The mid-century cars and fashions look sweet, and The Veil uses period settings and Victorian panache to fit the time as needed. Somehow, big skirts, bowler hats, and cravats always add to the spooky mood along with candles, gas lamps, and tea sets. Well done music accents the supernatural sophistication, strong characters, and sly drama. The Veil would seem to use its morality before the twist plotting to set itself apart from other anthologies of the era, however Karloff’s unseen series predates One Step Beyond, The Twilight Zone, and The Outer Limits – only the earlier Tales of Tomorrow or Alfred Hitchcock Presents provided competition. Each half hour moves fast, knowing how to be eerie enough to fill the time but not over stay its welcome once we know the twist. Although the introductions could be worded better and Karloff gives a postscript telling what happens next rather than showing it, The Veil admits up front that there will be no explanations. If not for a somewhat limited availability, this much shorter six hours is certainly easier to marathon than Karloff’s own later Thriller series. Where Thriller struggles to fill its sixty minute time with crime or suspense plots and never quite goes full on horror as it could, The Veil uses murder and scandal for a paranormal punchline just like it promises.

 

Now similar anthology tales of premonitions, ghosts, astral projection, or psychic phenomena will make The Veil obvious for wise speculative viewers – the unfortunate result of it’s previously unviewed shelf life. The small number of episodes leaves The Veil feeling too brief to be of real substance, and its quick run through may leave one lacking or wanting more. Fortunately, the possibilities were here alongside Karloff’s macabre charm, fun mini twists, and surprising paranormal guesses. The Veil may not look like much, but its black and white mood, well told stories, and fantastic toppers are more than enough for a spooky, rainy afternoon marathon anytime of year.

 

Strange Happenings in Wisconsin

August_the_beast_of_bray_road_by_pyro_helfier-d7v0mcyA fan of the HorrorAddicts.net podcast, Jeff Eickelberg recently sent us an email saying that one topic he would love to see us talk about was unexplained occurrences in Wisconsin. Specifically he asked about Great Lakes ghosts, cryptids, haunted farmhouses or anything else that could be considered ghoulish. Being that I live in Wisconsin I was more than happy to research strange happenings in Wisconsin. Probably the first thing people think about when they think of Wisconsin is The Beast Of Bray Road. The Beast is a werewolf that has been spotted several times in Southeastern Wisconsin. There have been at least two books written about the beast and a couple of paranormal TV shows covered the subject. There was also a movie that was released in 2005. If you want to hear more about The Beast Of Bray Road check out D.J. Pitsiladis article on the topic here.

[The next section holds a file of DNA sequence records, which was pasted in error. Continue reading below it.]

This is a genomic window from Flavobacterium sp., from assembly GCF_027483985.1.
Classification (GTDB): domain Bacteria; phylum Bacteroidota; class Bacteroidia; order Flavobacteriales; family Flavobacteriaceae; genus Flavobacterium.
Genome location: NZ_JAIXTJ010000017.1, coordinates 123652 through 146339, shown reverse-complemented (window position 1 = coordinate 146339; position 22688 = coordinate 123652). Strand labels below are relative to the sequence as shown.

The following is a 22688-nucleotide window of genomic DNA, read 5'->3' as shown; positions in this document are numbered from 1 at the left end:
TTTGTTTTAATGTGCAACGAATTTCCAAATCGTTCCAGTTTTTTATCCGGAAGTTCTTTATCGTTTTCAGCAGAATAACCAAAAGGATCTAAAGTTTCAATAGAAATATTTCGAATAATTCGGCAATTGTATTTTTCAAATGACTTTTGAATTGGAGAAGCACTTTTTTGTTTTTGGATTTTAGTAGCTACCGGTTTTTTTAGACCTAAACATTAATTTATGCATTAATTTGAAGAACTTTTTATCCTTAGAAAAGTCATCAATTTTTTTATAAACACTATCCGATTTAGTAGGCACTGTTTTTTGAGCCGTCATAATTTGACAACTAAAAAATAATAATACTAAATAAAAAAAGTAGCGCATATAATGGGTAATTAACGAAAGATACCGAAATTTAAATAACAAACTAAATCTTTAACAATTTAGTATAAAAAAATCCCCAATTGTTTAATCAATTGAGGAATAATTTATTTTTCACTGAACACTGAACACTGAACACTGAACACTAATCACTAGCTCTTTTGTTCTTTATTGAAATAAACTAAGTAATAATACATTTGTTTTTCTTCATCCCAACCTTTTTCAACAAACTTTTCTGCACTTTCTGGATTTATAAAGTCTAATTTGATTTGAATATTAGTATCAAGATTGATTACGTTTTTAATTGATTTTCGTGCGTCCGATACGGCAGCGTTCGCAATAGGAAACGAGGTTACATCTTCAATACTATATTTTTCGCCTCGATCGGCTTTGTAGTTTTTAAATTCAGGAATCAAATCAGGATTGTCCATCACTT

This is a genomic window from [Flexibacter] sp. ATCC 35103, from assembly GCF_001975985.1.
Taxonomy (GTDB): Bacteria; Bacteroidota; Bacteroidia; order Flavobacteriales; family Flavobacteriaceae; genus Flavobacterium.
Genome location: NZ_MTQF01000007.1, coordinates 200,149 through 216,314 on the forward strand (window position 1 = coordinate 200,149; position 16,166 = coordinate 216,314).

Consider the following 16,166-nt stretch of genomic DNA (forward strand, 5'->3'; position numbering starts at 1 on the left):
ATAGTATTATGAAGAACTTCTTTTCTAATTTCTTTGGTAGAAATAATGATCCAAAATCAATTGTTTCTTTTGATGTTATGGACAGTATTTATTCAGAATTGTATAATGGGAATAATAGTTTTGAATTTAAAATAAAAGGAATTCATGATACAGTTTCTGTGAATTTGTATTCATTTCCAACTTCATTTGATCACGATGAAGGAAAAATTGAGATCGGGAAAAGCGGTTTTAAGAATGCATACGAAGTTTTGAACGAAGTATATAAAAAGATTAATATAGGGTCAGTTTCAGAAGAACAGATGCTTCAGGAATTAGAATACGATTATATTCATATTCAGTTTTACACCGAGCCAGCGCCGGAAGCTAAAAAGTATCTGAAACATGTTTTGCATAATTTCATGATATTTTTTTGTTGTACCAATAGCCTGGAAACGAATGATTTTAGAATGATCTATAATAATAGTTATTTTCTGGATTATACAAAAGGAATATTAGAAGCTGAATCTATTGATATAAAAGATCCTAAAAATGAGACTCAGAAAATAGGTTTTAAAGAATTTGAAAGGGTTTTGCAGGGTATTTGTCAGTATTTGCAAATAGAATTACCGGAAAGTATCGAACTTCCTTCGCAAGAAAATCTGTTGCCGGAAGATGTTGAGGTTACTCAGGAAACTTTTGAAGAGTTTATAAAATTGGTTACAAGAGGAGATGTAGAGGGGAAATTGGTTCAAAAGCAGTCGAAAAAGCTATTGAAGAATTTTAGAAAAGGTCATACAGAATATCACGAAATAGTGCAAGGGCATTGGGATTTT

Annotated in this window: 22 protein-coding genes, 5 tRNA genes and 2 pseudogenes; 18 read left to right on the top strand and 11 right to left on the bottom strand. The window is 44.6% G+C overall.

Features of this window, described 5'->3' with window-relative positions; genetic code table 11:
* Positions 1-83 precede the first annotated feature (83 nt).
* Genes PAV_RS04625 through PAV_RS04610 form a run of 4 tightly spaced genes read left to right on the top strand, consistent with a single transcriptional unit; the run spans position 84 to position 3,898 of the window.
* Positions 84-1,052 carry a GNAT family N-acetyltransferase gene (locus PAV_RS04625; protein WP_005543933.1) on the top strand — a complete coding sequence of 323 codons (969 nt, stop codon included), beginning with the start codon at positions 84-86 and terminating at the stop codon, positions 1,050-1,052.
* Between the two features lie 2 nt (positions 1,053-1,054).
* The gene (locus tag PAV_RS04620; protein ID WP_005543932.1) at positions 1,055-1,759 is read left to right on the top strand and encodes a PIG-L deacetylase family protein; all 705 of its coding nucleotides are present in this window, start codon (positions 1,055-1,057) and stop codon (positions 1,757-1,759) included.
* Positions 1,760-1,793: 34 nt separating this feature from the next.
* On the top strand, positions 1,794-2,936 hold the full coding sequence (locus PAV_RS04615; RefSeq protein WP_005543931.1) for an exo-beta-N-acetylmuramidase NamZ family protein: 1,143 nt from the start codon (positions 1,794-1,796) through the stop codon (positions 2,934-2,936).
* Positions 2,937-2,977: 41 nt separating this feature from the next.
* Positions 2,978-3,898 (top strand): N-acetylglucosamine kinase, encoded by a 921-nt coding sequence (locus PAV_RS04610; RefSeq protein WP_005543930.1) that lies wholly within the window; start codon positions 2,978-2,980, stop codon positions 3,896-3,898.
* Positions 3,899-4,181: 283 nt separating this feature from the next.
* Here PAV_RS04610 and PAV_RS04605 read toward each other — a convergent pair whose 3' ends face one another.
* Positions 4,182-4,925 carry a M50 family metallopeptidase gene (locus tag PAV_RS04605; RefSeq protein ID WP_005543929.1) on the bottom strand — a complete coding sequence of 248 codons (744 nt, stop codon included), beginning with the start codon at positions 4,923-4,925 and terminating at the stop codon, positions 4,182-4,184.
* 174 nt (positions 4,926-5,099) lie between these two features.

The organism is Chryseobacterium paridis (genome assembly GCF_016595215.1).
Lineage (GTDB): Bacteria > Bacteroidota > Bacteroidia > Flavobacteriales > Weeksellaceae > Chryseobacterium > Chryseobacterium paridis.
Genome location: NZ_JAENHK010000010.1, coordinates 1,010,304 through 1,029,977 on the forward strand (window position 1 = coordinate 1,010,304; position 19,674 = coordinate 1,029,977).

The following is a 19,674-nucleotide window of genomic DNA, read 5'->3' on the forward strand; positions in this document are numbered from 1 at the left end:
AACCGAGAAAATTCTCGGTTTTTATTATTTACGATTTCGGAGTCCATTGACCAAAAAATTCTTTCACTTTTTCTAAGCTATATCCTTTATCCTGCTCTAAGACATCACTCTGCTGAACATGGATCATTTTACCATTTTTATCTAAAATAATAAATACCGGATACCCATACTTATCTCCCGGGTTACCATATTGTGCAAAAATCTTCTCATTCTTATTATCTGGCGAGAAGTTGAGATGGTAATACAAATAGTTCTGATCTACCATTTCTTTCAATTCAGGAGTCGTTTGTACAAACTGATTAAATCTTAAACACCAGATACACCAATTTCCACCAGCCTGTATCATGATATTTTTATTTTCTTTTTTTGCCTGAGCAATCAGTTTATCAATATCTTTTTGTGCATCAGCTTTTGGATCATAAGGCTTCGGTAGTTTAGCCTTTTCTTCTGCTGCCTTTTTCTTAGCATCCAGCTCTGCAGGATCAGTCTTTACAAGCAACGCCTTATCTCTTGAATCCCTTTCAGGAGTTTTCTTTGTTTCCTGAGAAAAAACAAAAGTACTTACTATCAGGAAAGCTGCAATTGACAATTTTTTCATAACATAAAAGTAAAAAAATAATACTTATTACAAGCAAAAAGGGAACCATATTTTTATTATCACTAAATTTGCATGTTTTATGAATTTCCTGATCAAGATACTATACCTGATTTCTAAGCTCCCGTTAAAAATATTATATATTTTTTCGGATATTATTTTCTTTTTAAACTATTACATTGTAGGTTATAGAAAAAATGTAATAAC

Haunchyville

h2My favorite weird story from Wisconsin is about a small village of murderous dwarfs in the woods near Muskego. The village is called Haunchyville and is protected by an old albino man. The dwarfs live in small houses built to scale and don’t like trespassers. If you are unlucky enough to meet them they will cut your legs off at the knee and force you to live as one of them. Legend has it that the town was created when a group of dwarfs ran away from  the circus because the circus’ ringmaster abused them. When the albino man was a boy he got lost in the woods and found Haunchyville by accident. The dwarfs took pity on him and raised him, the albino re-payed the favor by using a shotgun to keep people away from Haunchyville.

I had heard of Haunchyville from a book called Weird Wisconsin by Linda Godfrey and Richard Hendricks and I was fascinated by the idea of a small village of killer dwarfs. As I was doing research to write this, I didn’t find any record of anyone seeing the dwarfs but in the woods where Haunchyville is said to be located you will find three buildings that look like they could be dwarf homes. Most people believe that the legend of Haunchyville was started by high school kids in Muskego in order to scare younger kids.

http://slpmode.com/a-v-club-milwaukee-dont-go-back-to-haunchyville/

 

Summerwind